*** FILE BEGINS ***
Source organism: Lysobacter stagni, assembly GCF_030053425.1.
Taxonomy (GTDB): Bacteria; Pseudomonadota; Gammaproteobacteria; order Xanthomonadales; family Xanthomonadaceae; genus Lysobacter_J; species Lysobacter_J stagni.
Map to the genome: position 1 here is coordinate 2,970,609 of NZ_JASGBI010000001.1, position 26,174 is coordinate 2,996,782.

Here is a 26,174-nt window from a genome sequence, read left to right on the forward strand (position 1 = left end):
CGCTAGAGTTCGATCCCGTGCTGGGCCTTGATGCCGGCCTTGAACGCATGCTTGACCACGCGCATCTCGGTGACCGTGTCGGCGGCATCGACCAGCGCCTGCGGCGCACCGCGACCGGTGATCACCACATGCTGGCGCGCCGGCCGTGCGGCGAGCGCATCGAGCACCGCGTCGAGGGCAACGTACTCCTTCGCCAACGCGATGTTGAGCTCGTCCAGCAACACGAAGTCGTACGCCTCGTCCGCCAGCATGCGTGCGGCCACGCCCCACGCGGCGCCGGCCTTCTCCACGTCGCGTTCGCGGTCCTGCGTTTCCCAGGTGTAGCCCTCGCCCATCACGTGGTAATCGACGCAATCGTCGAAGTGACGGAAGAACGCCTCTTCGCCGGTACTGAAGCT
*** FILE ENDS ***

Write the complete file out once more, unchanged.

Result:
Source organism: Lysobacter stagni, assembly GCF_030053425.1.
Taxonomy (GTDB): Bacteria; Pseudomonadota; Gammaproteobacteria; order Xanthomonadales; family Xanthomonadaceae; genus Lysobacter_J; species Lysobacter_J stagni.
Map to the genome: position 1 here is coordinate 2,970,609 of NZ_JASGBI010000001.1, position 26,174 is coordinate 2,996,782.

Here is a 26,174-nt window from a genome sequence, read left to right on the forward strand (position 1 = left end):
CGCTAGAGTTCGATCCCGTGCTGGGCCTTGATGCCGGCCTTGAACGCATGCTTGACCACGCGCATCTCGGTGACCGTGTCGGCGGCATCGACCAGCGCCTGCGGCGCACCGCGACCGGTGATCACCACATGCTGGCGCGCCGGCCGTGCGGCGAGCGCATCGAGCACCGCGTCGAGGGCAACGTACTCCTTCGCCAACGCGATGTTGAGCTCGTCCAGCAACACGAAGTCGTACGCCTCGTCCGCCAGCATGCGTGCGGCCACGCCCCACGCGGCGCCGGCCTTCTCCACGTCGCGTTCGCGGTCCTGCGTTTCCCAGGTGTAGCCCTCGCCCATCACGTGGTAATCGACGCAATCGTCGAAGTGACGGAAGAACGCCTCTTCGCCGGTACTGAAGCT